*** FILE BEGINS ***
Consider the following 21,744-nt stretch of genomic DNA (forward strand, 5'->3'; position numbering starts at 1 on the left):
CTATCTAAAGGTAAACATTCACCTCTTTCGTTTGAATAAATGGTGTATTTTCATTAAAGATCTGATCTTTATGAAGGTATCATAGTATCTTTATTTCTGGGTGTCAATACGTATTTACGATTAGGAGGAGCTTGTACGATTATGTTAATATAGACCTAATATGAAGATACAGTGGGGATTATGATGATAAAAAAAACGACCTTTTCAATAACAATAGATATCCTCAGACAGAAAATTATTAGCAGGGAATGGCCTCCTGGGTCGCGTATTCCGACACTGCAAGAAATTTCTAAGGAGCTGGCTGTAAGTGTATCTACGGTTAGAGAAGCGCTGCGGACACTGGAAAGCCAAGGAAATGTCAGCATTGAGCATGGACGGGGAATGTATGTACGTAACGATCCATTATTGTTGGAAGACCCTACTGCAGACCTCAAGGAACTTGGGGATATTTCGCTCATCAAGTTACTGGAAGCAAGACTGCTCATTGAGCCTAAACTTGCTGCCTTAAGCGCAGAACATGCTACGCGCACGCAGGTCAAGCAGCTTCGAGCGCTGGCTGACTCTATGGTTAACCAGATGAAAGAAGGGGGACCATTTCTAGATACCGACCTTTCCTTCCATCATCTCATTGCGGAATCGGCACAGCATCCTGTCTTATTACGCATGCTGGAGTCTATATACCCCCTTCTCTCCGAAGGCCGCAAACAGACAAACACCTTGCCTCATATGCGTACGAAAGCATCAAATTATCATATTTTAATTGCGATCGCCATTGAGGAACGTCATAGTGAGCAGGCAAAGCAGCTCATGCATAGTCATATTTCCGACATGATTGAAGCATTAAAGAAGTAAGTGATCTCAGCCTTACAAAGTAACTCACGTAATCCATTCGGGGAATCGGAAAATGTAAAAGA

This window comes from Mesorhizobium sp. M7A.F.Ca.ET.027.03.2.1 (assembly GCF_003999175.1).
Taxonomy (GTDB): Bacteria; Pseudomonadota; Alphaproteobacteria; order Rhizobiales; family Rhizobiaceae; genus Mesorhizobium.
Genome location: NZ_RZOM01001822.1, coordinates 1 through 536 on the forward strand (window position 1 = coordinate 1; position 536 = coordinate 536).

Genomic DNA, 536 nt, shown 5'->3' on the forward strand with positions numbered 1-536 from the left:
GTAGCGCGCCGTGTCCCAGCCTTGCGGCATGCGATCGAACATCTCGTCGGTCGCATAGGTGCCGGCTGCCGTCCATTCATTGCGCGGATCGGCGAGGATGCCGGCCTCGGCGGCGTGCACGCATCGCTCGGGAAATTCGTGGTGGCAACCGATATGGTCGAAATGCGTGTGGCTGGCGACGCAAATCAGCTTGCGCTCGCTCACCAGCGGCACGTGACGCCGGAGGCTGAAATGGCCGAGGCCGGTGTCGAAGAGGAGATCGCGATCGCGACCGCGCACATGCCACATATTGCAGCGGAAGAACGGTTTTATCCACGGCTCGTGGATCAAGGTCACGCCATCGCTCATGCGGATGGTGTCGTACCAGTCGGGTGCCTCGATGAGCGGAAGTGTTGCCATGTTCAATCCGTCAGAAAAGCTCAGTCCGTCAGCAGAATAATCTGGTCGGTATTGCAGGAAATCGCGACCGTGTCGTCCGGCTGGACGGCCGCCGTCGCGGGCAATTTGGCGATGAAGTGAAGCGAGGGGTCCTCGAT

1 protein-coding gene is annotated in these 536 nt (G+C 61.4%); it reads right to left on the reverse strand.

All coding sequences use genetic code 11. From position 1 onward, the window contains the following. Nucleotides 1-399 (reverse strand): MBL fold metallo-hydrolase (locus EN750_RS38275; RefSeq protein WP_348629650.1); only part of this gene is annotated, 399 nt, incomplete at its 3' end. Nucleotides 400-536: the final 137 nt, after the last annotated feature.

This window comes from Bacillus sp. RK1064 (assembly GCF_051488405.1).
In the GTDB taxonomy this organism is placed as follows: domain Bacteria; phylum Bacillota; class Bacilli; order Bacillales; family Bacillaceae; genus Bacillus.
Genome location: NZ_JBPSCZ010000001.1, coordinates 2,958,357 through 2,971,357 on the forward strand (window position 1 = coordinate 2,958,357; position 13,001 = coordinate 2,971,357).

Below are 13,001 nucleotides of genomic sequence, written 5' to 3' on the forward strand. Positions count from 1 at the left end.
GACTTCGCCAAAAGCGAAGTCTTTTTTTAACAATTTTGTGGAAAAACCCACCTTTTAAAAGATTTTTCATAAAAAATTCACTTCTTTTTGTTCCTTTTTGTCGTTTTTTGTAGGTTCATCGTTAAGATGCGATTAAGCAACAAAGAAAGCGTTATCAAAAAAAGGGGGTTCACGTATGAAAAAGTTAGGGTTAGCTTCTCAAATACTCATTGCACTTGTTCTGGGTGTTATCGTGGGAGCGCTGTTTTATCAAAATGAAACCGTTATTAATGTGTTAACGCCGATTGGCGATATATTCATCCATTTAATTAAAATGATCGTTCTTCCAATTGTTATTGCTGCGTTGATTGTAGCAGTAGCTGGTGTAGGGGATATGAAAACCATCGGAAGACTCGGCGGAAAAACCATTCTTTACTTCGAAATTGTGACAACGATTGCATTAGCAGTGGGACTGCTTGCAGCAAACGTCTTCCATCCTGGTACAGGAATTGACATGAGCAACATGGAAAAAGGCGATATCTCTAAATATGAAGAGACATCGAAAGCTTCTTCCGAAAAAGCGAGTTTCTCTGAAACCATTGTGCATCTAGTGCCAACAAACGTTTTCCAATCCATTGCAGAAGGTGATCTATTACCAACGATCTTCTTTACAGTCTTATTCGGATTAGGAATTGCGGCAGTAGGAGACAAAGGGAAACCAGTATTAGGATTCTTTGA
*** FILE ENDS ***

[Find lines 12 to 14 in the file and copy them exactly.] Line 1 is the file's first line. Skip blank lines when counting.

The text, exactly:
Genome location: NZ_JBPSCZ010000001.1, coordinates 2,958,357 through 2,971,357 on the forward strand (window position 1 = coordinate 2,958,357; position 13,001 = coordinate 2,971,357).

Below are 13,001 nucleotides of genomic sequence, written 5' to 3' on the forward strand. Positions count from 1 at the left end.
GACTTCGCCAAAAGCGAAGTCTTTTTTTAACAATTTTGTGGAAAAACCCACCTTTTAAAAGATTTTTCATAAAAAATTCACTTCTTTTTGTTCCTTTTTGTCGTTTTTTGTAGGTTCATCGTTAAGATGCGATTAAGCAACAAAGAAAGCGTTATCAAAAAAAGGGGGTTCACGTATGAAAAAGTTAGGGTTAGCTTCTCAAATACTCATTGCACTTGTTCTGGGTGTTATCGTGGGAGCGCTGTTTTATCAAAATGAAACCGTTATTAATGTGTTAACGCCGATTGGCGATATATTCATCCATTTAATTAAAATGATCGTTCTTCCAATTGTTATTGCTGCGTTGATTGTAGCAGTAGCTGGTGTAGGGGATATGAAAACCATCGGAAGACTCGGCGGAAAAACCATTCTTTACTTCGAAATTGTGACAACGATTGCATTAGCAGTGGGACTGCTTGCAGCAAACGTCTTCCATCCTGGTACAGGAATTGACATGAGCAACATGGAAAAAGGCGATATCTCTAAATATGAAGAGACATCGAAAGCTTCTTCCGAAAAAGCGAGTTTCTCTGAAACCATTGTGCATCTAGTGCCAACAAACGTTTTCCAATCCATTGCAGAAGGTGATCTATTACCAACGATCTTCTTTACAGTCTTATTCGGATTAGGAATTGCGGCAGTAGGAGACAAAGGGAAACCAGTATTAGGATTCTTTGA